Peter is a man of extremes. Good, old Peter. Sometimes the only time he opens his mouth is to change feet! In 13:9, Peter says to Jesus, “Then, Lord, not just my feet but my hands and my head as well!” Peter says, “Jesus, just give me a bath! I’m ready to jump into the tub.” Naturally, he is overcompensating, so Jesus says to him,
“Those who have had a bath need only to wash their feet; their whole body is clean. And you are clean, though not every one of you.” 11 For he knew who was going to betray him, and that was why he said not every one was clean (vss. 10-11).
There’s a great lesson here: We walk in a dirty world every day, and some of the dirt rubs off on us. We need to let Jesus get close enough to us so He can keep our lives clean. The issue is not salvation but intimate fellowship with Jesus. Jesus Christ, not only died on the cross for the sins of the world, he lived a life of servanthood. During this last supper, Jesus washed all the feet of his disciples, including Judas, the one who would betray him in a matter of hours.
To visualize this, it is important to remember that Jesus and His disciples are not sitting in chairs around a dining room table. Rather, they are reclining on their left elbows, eating with their right hand, and have their feet behind them. The stench from their feet must have been horrendous. How could they really have enjoyed their meal? Nevertheless, Jesus went from disciple to disciple and washed their feet. In His love, He was able to endure the ingrown nails, corns, calluses, cracked heels, and filth. He did the dirty job that no one else would do. What a great, sacrificial love!
In 13:12-17, John’s account becomes rather pointed:
When he had finished washing their feet, he put on his clothes and returned to his place. “Do you understand what I have done for you?” he asked them (vs. 12).
Jesus, the master teacher, poses a question because He wants to make sure that they have really caught this truth. He then follows up His question with a powerful declaration:
“You call me ‘Teacher’ and ‘Lord,’ and rightly so, for that is what I am. 14 Now that I, your Lord and Teacher, have washed your feet, you also should wash one another’s feet.” (vss. 13-14).
It is worth noting that some Christians understand 13:14b to prescribe foot washing as the third ordinance, along with baptism and the Lord’s Supper. Most Christian groups (including the United Brethren) do not observe foot washing as an ordinance. In fact, I think making it an ordinance rather misses the point that Jesus is making. He is using washing his disciples’ feet as a symbol of service that Christians ought to do to one another. I can see people literally washing one another’s feet in obedience to an ordinance and yet failing to serve one another in other ways.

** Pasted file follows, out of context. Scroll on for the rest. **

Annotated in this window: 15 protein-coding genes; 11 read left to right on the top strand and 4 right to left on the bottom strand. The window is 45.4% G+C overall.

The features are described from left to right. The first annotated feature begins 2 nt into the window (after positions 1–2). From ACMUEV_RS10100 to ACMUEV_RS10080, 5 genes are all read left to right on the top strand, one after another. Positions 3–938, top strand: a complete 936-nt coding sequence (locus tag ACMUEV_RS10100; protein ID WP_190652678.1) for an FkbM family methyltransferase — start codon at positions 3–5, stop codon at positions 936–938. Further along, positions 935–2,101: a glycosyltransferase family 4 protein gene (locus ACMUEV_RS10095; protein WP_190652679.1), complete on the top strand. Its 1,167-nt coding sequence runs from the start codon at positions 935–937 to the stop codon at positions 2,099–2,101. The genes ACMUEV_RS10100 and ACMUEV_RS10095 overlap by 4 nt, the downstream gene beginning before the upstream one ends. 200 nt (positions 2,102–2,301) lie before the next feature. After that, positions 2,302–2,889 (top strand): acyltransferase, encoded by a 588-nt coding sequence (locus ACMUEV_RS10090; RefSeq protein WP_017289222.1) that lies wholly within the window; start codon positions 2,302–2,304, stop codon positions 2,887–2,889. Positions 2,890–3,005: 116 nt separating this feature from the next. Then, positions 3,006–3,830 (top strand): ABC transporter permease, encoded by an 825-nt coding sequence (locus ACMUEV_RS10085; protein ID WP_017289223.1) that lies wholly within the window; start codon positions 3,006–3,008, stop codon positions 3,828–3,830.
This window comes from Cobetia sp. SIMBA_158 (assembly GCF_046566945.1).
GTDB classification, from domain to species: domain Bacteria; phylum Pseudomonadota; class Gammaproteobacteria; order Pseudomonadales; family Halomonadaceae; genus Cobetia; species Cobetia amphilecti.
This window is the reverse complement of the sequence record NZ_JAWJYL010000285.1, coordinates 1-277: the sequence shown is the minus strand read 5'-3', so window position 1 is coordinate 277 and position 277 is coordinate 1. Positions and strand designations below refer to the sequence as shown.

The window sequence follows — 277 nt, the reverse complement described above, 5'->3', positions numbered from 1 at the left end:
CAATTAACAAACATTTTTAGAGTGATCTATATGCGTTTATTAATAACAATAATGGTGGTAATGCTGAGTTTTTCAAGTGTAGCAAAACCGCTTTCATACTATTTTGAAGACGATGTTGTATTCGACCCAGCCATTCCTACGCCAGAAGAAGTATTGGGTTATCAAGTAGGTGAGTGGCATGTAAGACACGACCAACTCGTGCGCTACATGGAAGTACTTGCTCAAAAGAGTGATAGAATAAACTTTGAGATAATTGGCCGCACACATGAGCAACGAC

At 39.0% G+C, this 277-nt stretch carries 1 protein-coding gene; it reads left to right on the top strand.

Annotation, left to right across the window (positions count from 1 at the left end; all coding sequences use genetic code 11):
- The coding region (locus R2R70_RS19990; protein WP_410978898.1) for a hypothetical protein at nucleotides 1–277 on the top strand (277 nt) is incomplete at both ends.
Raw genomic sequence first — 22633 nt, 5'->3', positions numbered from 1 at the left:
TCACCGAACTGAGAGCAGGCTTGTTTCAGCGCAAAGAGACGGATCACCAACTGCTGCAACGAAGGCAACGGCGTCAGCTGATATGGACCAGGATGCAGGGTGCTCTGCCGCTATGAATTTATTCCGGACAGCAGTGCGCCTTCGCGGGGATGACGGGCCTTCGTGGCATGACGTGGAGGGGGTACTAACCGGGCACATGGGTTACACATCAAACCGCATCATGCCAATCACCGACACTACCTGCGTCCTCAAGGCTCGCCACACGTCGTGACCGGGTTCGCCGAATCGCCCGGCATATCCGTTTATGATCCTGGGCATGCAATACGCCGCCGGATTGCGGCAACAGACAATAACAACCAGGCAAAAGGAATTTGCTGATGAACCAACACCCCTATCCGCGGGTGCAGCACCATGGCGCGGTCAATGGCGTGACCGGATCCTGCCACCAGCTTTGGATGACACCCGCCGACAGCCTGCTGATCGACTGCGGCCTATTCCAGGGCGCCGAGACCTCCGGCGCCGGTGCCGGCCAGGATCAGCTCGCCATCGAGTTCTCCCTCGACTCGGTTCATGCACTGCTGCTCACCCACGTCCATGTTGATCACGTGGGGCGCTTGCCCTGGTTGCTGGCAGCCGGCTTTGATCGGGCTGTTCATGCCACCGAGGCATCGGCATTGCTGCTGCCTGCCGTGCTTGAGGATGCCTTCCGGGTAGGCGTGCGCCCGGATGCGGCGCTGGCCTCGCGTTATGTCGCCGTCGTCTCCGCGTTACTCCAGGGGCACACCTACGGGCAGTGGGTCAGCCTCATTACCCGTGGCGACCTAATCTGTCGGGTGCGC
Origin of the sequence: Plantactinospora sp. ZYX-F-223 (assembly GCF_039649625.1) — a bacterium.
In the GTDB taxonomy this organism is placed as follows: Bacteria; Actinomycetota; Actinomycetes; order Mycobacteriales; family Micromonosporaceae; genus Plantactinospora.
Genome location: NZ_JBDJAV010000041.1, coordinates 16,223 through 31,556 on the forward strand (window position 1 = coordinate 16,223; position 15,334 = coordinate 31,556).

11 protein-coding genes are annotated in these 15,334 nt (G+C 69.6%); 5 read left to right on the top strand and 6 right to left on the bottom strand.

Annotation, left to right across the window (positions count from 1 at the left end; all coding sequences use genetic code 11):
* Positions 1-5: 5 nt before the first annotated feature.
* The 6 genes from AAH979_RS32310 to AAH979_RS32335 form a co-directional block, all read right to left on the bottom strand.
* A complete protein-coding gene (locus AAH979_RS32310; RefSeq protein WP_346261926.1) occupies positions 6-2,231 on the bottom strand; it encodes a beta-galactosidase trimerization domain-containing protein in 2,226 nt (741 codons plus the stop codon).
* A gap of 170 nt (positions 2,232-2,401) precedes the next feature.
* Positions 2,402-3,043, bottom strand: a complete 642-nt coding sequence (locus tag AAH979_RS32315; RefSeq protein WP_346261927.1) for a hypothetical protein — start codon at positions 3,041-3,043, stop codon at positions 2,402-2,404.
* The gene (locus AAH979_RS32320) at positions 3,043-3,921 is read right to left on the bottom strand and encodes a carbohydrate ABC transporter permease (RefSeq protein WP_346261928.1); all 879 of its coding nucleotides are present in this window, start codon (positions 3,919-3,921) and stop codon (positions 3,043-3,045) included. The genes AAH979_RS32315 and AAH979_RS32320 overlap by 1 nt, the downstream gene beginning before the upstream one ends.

John’s account concludes in 13:15-17 with a powerful punch line:
15 I have set you an example that you should do as I have done for you. 16 Very truly I tell you, no servant is greater than his master, nor is a messenger greater than the one who sent him. 17 Now that you know these things, you will be blessed if you do them.
The command is: Do as I have done. Jesus is simply saying, “See what needs to be done and do it.”
If I could boil down this sermon into one statement, it would be: Actions speak louder than words. If Jesus asked the disciples, “Do you love Me?” they would have responded, “We love You with all our hearts.” If He had asked them, “Do you love one another?” His disciples would have replied, “We love each other and all of God’s children.” Jesus’ disciples knew the right things, but they did not do the right things. Yet, James, the half-brother of Jesus said, “Do not merely listen to the word, and so deceive yourselves. Do what it says.” (Jas 1:22). Actions speak louder than words.
Many cathedrals in Europe suffered damage in bombing raids during World War II. The explosion of a bomb in one great cathedral blew the hands off a statue of Christ. Though the cathedral was repaired, the statue of Christ stands there today with His hands missing. An inscription on the pedestal reads, “Christ hath no hands but yours.” Today will you be Jesus’ hands and feet?
Today, will you pray that the Holy Spirit will reveal to you a single person He wants you to serve? Don’t think about a list of twenty, just one single person that the Lord will lay upon your heart. Ask Him for the grace to love this person unconditionally and to serve him or her with your whole being. Remember, actions speak louder than words. May you and I follow in the sandals of Jesus and become foot washers.